DSM defines a piezo actuator’s “blocked force” as being that force which is required to compress/extend a fully extended/contracted actuator back to its zero position. In most cases, DSM designs the actuator’s flexures such that the blocked force corresponds to the flexures’ maximum design stress. Even under a static load equal to an actuator’s block force, the actuator will be able to move through its full range of motion and will respond rapidly to changes in the applied voltage field. The static load simply shifts the actuator’s static position. An analogous situation is to think of the piezo actuator as a spring that has a static load placed upon it. The static load compresses the spring (piezo) to a new static position. Subsequent changes in temperature (voltage) cause the spring (piezo) to change dimensions.
Piezo actuators have an inverse, linear relationship between their force capacity (for pushing against a spring-type load) and their displacement. At zero displacement, an actuator has maximum force capacity, and at maximum displacement the force capacity has dropped to zero.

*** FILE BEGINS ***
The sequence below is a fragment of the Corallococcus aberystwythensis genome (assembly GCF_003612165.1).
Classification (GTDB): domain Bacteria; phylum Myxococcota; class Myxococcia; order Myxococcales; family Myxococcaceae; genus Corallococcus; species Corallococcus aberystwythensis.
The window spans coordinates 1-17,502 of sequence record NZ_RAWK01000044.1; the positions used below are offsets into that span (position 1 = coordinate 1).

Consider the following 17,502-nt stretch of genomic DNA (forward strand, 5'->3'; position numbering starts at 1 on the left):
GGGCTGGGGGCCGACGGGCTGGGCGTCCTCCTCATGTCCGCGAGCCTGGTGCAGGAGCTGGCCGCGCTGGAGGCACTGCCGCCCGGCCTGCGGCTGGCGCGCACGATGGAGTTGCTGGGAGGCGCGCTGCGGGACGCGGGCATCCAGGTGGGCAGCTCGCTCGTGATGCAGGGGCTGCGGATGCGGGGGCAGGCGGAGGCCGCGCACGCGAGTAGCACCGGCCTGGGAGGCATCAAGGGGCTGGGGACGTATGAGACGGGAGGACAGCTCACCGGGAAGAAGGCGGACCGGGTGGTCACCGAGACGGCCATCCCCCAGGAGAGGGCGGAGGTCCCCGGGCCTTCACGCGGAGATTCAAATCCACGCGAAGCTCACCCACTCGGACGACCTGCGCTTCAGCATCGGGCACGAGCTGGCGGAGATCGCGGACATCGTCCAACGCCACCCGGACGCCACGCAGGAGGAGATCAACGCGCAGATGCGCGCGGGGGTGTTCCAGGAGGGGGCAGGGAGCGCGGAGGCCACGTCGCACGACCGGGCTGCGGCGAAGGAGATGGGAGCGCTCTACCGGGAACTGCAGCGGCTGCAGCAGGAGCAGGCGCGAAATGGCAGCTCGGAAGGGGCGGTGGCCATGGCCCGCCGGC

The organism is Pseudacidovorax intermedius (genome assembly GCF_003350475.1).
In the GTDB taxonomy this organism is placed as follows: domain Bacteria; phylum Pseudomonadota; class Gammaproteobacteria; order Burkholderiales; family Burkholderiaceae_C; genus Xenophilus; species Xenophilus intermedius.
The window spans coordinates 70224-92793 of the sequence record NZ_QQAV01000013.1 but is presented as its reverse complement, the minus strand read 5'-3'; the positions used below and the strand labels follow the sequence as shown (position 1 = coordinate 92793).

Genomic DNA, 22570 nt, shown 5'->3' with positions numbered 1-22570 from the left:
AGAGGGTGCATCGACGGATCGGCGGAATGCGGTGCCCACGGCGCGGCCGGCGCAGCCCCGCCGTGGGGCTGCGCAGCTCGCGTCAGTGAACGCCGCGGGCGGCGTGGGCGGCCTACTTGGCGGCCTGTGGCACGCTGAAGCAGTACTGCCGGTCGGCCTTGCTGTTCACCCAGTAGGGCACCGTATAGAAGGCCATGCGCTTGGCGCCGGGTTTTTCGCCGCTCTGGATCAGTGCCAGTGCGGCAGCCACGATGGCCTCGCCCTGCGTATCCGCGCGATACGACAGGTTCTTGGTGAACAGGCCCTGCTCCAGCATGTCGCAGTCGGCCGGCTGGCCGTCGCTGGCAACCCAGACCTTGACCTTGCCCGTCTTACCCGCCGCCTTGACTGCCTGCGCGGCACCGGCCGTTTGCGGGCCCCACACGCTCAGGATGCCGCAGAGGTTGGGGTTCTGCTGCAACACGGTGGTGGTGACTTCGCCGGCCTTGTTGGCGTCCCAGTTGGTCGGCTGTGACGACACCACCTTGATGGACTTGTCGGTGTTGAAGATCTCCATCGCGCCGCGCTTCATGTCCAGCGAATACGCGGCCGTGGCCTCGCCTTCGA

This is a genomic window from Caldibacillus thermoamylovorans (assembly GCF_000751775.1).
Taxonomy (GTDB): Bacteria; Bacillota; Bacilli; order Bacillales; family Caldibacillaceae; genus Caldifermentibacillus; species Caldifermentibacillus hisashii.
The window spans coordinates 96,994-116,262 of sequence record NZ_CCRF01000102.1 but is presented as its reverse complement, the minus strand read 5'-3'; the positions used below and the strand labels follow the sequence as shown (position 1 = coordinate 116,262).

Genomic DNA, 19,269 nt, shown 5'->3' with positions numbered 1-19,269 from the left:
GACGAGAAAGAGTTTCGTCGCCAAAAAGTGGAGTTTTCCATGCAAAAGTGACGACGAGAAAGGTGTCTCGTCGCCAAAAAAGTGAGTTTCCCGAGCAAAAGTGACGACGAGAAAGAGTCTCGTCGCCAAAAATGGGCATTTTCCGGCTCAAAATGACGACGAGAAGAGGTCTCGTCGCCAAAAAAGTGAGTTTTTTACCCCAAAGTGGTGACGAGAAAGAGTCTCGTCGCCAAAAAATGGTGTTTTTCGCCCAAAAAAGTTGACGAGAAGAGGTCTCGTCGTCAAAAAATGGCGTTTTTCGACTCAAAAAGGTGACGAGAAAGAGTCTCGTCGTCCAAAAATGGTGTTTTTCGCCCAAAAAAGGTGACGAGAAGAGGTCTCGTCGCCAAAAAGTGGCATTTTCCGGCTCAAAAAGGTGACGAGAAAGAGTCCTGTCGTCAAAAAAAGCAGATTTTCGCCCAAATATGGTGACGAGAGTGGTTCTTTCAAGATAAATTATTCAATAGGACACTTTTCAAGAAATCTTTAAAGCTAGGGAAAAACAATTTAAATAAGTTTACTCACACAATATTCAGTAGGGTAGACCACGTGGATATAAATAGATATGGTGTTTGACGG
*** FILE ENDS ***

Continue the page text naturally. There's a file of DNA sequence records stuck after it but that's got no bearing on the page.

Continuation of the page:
DSM’s FPA-0150E-S-0518 has a rated stiffness of 0.8 N/micron and a rated displacement of 132 microns over the 0 V to 150 V range. Therefore, the maximum recommended load (blocked force) is 106 N for this model.
Piezoelectric materials are capacitive in nature, but these materials also have some internal, resistive losses that can lead to destructive self-heating under high dynamic operation. High levels of electrical current can flow in and out of the actuator depending upon the driving waveform and the associated rate of change of the applied voltage field. Peak current for a “straight line” voltage change is calculated as Current (Amps) = Capacitance x dV/dt (where dV/dt is the instantaneous change in voltage with respect to time). The rate of change in voltage with respect to time is directly related to operational frequency. Operation with a square wave driving waveform usually requires a very high change in voltage in a very short time span. Please check the expected operational current and heat up before using the piezoelectric actuators in applications where the duty-cycle or operational frequency may cause the external stack temperature of the piezo stacks to exceed 80 °C.